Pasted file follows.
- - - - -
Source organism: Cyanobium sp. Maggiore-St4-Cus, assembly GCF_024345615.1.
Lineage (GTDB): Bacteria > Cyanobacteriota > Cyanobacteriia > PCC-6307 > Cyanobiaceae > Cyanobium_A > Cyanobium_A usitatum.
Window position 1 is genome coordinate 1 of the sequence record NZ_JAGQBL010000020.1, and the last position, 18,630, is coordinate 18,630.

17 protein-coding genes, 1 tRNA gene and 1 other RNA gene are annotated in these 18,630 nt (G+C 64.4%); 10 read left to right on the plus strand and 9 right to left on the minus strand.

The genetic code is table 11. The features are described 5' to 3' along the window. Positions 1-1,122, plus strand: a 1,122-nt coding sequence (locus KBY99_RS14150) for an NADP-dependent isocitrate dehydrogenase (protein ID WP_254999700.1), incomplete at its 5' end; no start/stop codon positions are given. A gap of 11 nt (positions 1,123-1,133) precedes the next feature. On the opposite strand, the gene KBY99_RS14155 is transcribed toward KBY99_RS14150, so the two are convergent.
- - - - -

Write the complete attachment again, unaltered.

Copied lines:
Source organism: Cyanobium sp. Maggiore-St4-Cus, assembly GCF_024345615.1.
Lineage (GTDB): Bacteria > Cyanobacteriota > Cyanobacteriia > PCC-6307 > Cyanobiaceae > Cyanobium_A > Cyanobium_A usitatum.
Window position 1 is genome coordinate 1 of the sequence record NZ_JAGQBL010000020.1, and the last position, 18,630, is coordinate 18,630.

17 protein-coding genes, 1 tRNA gene and 1 other RNA gene are annotated in these 18,630 nt (G+C 64.4%); 10 read left to right on the plus strand and 9 right to left on the minus strand.

The genetic code is table 11. The features are described 5' to 3' along the window. Positions 1-1,122, plus strand: a 1,122-nt coding sequence (locus KBY99_RS14150) for an NADP-dependent isocitrate dehydrogenase (protein ID WP_254999700.1), incomplete at its 5' end; no start/stop codon positions are given. A gap of 11 nt (positions 1,123-1,133) precedes the next feature. On the opposite strand, the gene KBY99_RS14155 is transcribed toward KBY99_RS14150, so the two are convergent.